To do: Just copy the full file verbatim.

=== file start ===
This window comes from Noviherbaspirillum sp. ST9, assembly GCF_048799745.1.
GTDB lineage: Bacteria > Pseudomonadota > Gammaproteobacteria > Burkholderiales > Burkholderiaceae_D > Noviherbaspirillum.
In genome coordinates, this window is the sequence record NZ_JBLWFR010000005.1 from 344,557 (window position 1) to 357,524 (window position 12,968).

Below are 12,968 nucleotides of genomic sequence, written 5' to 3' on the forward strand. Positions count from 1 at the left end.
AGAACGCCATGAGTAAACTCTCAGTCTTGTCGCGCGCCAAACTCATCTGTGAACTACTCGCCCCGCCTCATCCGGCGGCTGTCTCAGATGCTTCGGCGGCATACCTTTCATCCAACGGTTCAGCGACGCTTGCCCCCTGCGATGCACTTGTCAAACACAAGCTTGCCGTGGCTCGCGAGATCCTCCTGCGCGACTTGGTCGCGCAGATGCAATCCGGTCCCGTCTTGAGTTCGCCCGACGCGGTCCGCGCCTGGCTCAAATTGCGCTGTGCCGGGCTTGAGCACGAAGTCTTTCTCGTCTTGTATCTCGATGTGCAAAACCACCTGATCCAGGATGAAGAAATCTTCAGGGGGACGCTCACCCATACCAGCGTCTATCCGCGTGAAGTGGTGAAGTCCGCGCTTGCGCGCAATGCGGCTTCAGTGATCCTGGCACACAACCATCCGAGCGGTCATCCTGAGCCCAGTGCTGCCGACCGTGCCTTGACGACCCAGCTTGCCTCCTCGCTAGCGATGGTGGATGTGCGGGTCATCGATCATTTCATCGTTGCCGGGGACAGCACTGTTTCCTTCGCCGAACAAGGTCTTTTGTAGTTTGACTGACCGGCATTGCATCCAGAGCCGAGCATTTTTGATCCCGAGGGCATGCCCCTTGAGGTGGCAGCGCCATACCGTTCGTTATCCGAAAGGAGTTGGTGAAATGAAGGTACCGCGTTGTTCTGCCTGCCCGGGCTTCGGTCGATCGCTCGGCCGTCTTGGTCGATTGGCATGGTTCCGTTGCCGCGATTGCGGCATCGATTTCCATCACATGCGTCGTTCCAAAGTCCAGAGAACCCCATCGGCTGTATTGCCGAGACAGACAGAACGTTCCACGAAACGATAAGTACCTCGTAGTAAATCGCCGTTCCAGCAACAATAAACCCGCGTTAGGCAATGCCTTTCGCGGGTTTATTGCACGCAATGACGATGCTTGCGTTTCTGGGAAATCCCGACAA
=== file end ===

This window comes from Noviherbaspirillum sp. ST9, assembly GCF_048799745.1.
GTDB lineage: Bacteria > Pseudomonadota > Gammaproteobacteria > Burkholderiales > Burkholderiaceae_D > Noviherbaspirillum.
In genome coordinates, this window is the sequence record NZ_JBLWFR010000005.1 from 344,557 (window position 1) to 357,524 (window position 12,968).

Below are 12,968 nucleotides of genomic sequence, written 5' to 3' on the forward strand. Positions count from 1 at the left end.
AGAACGCCATGAGTAAACTCTCAGTCTTGTCGCGCGCCAAACTCATCTGTGAACTACTCGCCCCGCCTCATCCGGCGGCTGTCTCAGATGCTTCGGCGGCATACCTTTCATCCAACGGTTCAGCGACGCTTGCCCCCTGCGATGCACTTGTCAAACACAAGCTTGCCGTGGCTCGCGAGATCCTCCTGCGCGACTTGGTCGCGCAGATGCAATCCGGTCCCGTCTTGAGTTCGCCCGACGCGGTCCGCGCCTGGCTCAAATTGCGCTGTGCCGGGCTTGAGCACGAAGTCTTTCTCGTCTTGTATCTCGATGTGCAAAACCACCTGATCCAGGATGAAGAAATCTTCAGGGGGACGCTCACCCATACCAGCGTCTATCCGCGTGAAGTGGTGAAGTCCGCGCTTGCGCGCAATGCGGCTTCAGTGATCCTGGCACACAACCATCCGAGCGGTCATCCTGAGCCCAGTGCTGCCGACCGTGCCTTGACGACCCAGCTTGCCTCCTCGCTAGCGATGGTGGATGTGCGGGTCATCGATCATTTCATCGTTGCCGGGGACAGCACTGTTTCCTTCGCCGAACAAGGTCTTTTGTAGTTTGACTGACCGGCATTGCATCCAGAGCCGAGCATTTTTGATCCCGAGGGCATGCCCCTTGAGGTGGCAGCGCCATACCGTTCGTTATCCGAAAGGAGTTGGTGAAATGAAGGTACCGCGTTGTTCTGCCTGCCCGGGCTTCGGTCGATCGCTCGGCCGTCTTGGTCGATTGGCATGGTTCCGTTGCCGCGATTGCGGCATCGATTTCCATCACATGCGTCGTTCCAAAGTCCAGAGAACCCCATCGGCTGTATTGCCGAGACAGACAGAACGTTCCACGAAACGATAAGTACCTCGTAGTAAATCGCCGTTCCAGCAACAATAAACCCGCGTTAGGCAATGCCTTTCGCGGGTTTATTGCACGCAATGACGATGCTTGCGTTTCTGGGAAATCCCGACAA